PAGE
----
Having recently interviewed author Mark Atley I was keen to read his debut novel, The Olympian.
The titular Olympian is a guy called Samuel, who is being blackmailed by a bookie while on a family vacation. His holiday is intercepted by a bookkeeper who is determined to get back money that someone else skipped town with.
Set in an all-inclusive Mexican resort owned by a cartel, it features a strange cast of characters that are all equal parts evil, strange and dastardly. As more characters from both Samuel’s past and the cartel’s roster of criminal associates arrive the plot thickens and the reader is drawn into a complex plot involving love, money, drugs and much more.
There’s Johnny, an escaped criminal on the run from his bondsman and his bookie with a load of stolen cash, as well as a journalist and her cameraman, attending a bizarre intervention that is quickly derailed by everyone else’s criminal activities. The plot quickly spirals forward and the reader is propelled on a strangely compelling journey.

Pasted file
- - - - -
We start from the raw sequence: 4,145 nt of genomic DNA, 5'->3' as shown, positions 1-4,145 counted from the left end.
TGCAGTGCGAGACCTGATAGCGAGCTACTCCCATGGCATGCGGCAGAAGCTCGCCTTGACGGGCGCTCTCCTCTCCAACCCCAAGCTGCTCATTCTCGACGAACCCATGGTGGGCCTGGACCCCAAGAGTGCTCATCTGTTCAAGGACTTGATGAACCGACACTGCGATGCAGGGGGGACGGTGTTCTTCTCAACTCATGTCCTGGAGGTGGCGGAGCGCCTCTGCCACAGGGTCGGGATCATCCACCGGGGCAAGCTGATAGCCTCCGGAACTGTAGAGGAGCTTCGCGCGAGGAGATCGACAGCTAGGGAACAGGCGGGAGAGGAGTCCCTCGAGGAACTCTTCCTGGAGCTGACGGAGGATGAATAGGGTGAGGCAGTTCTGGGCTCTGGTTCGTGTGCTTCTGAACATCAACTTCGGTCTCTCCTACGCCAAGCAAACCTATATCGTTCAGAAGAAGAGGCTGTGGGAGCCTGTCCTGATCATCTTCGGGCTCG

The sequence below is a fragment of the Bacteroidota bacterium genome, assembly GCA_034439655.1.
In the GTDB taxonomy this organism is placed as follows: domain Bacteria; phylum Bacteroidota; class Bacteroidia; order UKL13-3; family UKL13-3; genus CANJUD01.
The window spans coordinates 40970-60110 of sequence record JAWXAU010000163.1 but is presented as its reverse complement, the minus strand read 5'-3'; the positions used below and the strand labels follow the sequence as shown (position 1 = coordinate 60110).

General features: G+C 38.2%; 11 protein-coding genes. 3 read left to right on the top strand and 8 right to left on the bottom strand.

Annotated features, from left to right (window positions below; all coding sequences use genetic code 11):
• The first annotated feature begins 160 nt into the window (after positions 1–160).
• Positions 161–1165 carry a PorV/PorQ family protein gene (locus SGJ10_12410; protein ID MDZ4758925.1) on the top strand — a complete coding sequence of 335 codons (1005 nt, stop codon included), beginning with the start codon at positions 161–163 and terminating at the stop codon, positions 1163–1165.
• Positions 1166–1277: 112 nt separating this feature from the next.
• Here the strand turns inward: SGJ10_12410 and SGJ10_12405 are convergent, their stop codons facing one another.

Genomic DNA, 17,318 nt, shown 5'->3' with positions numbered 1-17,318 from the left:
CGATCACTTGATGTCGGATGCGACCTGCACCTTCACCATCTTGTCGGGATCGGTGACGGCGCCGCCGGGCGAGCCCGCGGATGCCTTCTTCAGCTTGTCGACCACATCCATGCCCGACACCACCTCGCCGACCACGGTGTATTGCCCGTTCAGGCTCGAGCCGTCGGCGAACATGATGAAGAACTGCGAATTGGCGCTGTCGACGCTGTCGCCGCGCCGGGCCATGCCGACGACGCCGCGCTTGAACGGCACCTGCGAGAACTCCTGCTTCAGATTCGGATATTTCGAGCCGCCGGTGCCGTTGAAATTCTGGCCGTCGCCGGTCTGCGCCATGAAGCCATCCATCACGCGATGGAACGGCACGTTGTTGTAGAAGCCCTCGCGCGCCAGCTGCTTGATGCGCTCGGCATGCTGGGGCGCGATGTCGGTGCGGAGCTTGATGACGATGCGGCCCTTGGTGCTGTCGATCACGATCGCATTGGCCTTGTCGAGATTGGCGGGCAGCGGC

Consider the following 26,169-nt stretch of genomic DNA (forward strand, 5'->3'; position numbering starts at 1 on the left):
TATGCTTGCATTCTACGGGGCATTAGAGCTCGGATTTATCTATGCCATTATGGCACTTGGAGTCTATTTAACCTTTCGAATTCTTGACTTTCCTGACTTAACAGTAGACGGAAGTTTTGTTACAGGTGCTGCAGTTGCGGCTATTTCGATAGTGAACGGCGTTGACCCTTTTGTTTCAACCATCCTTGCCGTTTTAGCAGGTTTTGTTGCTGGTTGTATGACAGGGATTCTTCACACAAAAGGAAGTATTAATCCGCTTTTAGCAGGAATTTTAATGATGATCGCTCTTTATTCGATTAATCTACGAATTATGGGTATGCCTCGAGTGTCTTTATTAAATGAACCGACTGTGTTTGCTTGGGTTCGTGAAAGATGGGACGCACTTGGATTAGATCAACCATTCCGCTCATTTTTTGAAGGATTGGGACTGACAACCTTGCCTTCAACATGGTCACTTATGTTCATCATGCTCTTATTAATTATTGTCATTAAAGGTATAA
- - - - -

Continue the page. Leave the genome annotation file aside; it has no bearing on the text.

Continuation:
The only downside The Olympian is the slightly stilted dialogue. Ately’s characters are intriguing, two-dimensional individuals, yet they speak like robots that have, at one point read a Raymond Chandler novel.
For all of its dialogue flaws, the novel is still fast-paced and deeply thrilling. Readers are invested in following the plot as it rattles on towards a gripping finale. There are plenty of twists and turns along the way, and with so many characters the reader has to work hard to keep on top of who’s aligned with whom as each moves to outwit the others.
At the end of the day, I’m impressed by Atley’s debut and keen to find out what’s in store for his next book. The Olympian will be a tough act to follow, but with a few enhancements any future books have the potential to be bestsellers.